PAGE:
Shimuzu Corp. believes its new Tokyo headquarters emits less carbon dioxide per square meter than any other building in the world.
Thanks to a myriad of energy efficiency technologies and renewable energy installations, the building (pictured below) uses only 38 kilograms per square meter annually, estimates Shimuzu.
The 22-story reinforced concrete building (which includes three lower ground floors) has a total floor area of 51,355 square meters.
That’s 62% less than the average emissions of most Tokyo office buildings, says the company.
Mind you, Shimuzu has an ulterior motive in disclosing this information: it developed many of the technologies and best practices used to help squeeze out emissions, and it would love to sell them to other techniques.
Here are some things that have contributed to the building’s low emissions footprint:
- Air-conditioning technology that uses radiant heat principles: The system works by absorbing the heat of people working in the office, through a water cooling system. The approach can help cut carbon dioxide emissions 30% compared with conventional systems.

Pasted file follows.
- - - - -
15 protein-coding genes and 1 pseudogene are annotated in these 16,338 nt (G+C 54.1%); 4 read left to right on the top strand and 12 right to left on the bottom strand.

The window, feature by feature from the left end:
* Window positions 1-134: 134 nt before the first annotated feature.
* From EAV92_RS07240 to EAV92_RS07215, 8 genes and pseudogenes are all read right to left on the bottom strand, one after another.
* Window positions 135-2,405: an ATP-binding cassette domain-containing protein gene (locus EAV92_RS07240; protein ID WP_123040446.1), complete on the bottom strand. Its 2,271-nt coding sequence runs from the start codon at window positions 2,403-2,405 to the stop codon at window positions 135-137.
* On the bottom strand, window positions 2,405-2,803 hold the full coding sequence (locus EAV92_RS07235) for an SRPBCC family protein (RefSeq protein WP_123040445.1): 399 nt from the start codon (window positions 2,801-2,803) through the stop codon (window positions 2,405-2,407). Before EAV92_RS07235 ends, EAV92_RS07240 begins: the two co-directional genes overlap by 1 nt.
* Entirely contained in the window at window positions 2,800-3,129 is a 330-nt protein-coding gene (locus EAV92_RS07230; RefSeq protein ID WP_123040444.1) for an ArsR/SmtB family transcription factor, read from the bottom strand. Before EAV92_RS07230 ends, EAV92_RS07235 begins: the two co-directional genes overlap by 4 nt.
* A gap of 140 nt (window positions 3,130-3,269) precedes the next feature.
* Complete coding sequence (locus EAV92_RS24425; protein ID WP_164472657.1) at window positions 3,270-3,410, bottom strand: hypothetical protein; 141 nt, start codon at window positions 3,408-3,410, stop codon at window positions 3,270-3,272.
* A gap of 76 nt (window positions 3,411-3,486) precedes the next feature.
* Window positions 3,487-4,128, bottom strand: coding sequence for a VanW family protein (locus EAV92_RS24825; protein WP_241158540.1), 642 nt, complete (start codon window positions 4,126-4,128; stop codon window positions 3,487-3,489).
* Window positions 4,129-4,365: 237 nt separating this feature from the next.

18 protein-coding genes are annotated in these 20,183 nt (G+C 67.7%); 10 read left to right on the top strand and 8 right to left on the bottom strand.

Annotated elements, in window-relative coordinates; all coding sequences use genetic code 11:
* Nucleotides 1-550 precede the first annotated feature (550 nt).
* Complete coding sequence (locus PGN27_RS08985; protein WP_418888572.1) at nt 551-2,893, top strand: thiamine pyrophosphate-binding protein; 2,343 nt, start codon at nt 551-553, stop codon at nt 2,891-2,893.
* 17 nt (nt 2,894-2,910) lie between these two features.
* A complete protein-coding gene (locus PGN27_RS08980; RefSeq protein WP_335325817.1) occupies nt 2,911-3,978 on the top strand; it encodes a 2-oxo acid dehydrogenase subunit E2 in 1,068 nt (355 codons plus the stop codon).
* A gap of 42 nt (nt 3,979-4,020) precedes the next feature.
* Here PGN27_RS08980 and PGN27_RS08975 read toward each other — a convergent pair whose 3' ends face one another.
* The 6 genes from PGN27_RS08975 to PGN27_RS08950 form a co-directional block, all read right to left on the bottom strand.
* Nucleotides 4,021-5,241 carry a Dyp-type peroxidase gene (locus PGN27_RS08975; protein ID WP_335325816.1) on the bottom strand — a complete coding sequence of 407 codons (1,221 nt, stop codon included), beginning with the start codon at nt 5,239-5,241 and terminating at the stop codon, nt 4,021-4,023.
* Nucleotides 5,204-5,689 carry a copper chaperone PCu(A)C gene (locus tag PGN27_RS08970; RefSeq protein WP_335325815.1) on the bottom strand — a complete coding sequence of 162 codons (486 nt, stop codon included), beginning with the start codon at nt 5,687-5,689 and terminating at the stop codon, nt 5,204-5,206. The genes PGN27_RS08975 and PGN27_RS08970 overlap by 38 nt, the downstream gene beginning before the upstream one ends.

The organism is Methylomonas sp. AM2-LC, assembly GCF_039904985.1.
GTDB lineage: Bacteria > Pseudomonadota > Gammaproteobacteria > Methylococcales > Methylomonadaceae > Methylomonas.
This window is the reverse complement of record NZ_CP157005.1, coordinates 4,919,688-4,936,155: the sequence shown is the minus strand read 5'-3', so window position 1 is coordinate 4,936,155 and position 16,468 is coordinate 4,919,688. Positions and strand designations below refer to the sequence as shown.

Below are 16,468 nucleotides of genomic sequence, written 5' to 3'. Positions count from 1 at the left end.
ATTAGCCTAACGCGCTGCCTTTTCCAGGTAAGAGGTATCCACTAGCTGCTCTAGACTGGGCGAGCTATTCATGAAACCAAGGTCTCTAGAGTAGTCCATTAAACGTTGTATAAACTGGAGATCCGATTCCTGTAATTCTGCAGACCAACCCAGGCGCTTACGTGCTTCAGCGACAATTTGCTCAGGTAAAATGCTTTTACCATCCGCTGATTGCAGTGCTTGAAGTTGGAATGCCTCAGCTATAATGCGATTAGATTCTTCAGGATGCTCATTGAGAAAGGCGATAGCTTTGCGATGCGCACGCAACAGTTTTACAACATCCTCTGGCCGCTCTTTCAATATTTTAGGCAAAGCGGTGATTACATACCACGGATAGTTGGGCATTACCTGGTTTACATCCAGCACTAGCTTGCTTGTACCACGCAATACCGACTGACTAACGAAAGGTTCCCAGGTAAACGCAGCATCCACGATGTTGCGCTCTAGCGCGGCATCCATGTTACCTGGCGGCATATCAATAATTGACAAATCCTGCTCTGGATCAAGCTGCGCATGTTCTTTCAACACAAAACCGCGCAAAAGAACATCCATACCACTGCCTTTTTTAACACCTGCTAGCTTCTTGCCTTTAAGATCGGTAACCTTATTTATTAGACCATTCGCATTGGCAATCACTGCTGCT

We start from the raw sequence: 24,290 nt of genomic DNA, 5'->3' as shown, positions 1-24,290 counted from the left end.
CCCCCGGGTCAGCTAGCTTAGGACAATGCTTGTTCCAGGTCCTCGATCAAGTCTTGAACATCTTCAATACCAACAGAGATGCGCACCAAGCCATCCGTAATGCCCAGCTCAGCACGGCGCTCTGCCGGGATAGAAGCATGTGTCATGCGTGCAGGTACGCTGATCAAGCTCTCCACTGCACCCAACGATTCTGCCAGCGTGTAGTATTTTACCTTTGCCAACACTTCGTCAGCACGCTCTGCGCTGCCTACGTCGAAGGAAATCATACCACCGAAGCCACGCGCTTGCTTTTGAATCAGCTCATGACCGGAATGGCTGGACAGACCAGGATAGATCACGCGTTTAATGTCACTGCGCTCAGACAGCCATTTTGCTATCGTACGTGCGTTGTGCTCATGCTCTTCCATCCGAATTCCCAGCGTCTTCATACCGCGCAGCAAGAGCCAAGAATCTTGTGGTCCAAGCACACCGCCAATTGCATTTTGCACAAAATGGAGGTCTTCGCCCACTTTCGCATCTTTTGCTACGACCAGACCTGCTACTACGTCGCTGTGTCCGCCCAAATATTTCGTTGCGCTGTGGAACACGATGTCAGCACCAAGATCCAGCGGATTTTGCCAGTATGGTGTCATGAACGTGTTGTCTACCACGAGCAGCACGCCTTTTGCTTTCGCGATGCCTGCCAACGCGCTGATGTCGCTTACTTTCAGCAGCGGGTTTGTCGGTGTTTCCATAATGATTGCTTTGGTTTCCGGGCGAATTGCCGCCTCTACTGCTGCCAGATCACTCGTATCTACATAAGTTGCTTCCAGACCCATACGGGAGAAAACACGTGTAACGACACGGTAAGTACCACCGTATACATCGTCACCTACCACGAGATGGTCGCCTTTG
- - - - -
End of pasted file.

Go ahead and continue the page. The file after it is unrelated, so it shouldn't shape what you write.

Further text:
- LED lighting, powered by solar: Controlled by motion and occupancy sensors, the energy needed to run the lights during the daytime comes from solar PV panels placed on the outside walls. The panels will generate 84,000 kilowatt-hours (kWhs) of electricity annually.
- Automatic window shades: The angles of the shades change automatically in order to let in sunlight, optimizing natural lighting for the building’s occupants.
Taken together, the lighting innovations reduce carbon emissions by 90% compared with traditional approaches, says Shimuzu.
The company isn’t claiming net-zero status for the building. At least not yet.
Zero energy buildings produce as much energy as they consume. In the European Union, near zero-energy buildings are mandated for public buildings by 2019 and for all construction by 2021. Similar regulations are being considered in the US and in Japan.
In May 2011, TD Bank opened the first net-zero bank branch in the US. The U.S. Department of Energy has cataloged 10 net-zero projects so far, but a drive for operational efficiency has prompted many companies to look at them more seriously for new construction.
Revenue from zero energy buildings is expected to reach almost $690 billion by 2020, according to estimates by Pike Research.